I shared these thoughts at a men’s retreat a few years ago, learning from the man whom God himself commended in superlative terms for his meekness, even though he was a great leader. In fact, it is his very meekness which contributed to Moses’ great leadership.
There are lessons here, then, for every leader — including in the home — so I hope these observations will be a blessing to all fathers and families:
Read: Exodus 18:5-11
Moses shows respect and affection to his father-in-law, and witnesses to him of the goodness of God. As a result, he has opportunity to influence his father-in-law for good, helping him to grow in his faith toward God.
Too often we miss opportunities to be a witness to our family or extended family because we let pride, defensiveness, or family tensions get in the way. If we have shown them our love and respect, then they will be much more likely to receive from us any witness concerning the goodness of God.
If we witness concerning the goodness of God, and not our own deeds or talents, then our humility before God and towards them will have a winning effect.
Have you respected your in-laws and extended family like you should? Have you shown the same love to them as your own parents and relations? When you speak to them, do you try to make yourself look good, or make God look good?
Read: Exodus 18:13-24
This is a remarkable scene, in several ways.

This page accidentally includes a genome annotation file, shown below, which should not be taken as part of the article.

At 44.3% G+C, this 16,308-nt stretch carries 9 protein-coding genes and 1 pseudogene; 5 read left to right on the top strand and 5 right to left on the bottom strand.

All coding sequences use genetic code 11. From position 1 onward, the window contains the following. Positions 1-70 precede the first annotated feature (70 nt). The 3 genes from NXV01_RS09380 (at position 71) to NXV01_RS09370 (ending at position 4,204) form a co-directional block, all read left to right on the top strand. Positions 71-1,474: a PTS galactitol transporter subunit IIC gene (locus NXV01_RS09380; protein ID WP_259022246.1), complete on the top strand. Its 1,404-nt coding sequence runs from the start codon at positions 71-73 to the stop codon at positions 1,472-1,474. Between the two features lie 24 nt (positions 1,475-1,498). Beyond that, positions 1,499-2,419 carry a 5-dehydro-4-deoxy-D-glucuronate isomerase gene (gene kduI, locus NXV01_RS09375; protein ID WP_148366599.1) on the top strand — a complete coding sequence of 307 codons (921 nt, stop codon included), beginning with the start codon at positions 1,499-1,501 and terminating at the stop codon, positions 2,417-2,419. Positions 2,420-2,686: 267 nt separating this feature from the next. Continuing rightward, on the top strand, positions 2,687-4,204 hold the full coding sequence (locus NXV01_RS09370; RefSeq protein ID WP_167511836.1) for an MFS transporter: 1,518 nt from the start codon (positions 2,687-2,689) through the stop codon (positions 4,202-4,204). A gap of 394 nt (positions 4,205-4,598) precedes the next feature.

First, Moses is now leader of an entire nation and has been a great success as well. Yet, when his father-in-law criticizes his leadership, Moses is humble enough to receive his counsel and is improved by it!
Many of us would be more effective leaders, better husbands and fathers, if we were wise enough to seek out counsel and receive criticism. The language of how Moses receives his father-in-law’s instruction is similar to the meek language of how he obeys God: “This Moses did; according to all that the Lord commanded him, so he did” (Exodus 40:16). This is a mark of servant-leadership, of truly meek leadership.
Moses is humble enough to receive counsel and is improved by it!
Second, the faults in his leadership were hurting, not only him, but those under him. This is true of every family leader. The things we are failing to consider, the areas where our weakness is showing through, is not only going to hurt ourselves, but those under us as well. When we are lazy, or selfish, or unorganized, or undisciplined, it makes it harder on our whole family to discover God’s will and to do it.
Finally, and just as important: although Moses adjusts his leadership according to godly and wise counsel—even of those closest to him and perhaps most likely to offend him—he is leading and he is teaching! “I make them know the statutes of God and his laws” (Exodus 18:16).
Delegating responsibilities is wise, but delegating your responsibility is wrong! When we are letting our wives, or in-laws, or others lead spiritually, taking a back seat, it hurts the whole family.
Delegating responsibilities is wise, but delegating your responsibility is wrong!
Jethro’s advice was wise precisely because it was to help Moses further this very goal, this responsibility. He opens with this counsel: “You shall warn them about the statutes and the laws, and make them know the way in which they must walk and what they must do” (Exodus 18:20).
His counsel was not to stop doing what he was supposed to be doing, but to do it more effectively, more faithfully, and with more thoughtfulness about his own well-being and the well-being of those under his care.
Are you a meek enough leader to accept and implement criticism? Are there areas where your failings or unaddressed sins are hurting you and your family? On the other hand, are you taking the helm, leading your family, so that you can say like Moses: “I make them know the statutes of God,” and so it could be said of you that you show them the way to walk and the work they should do?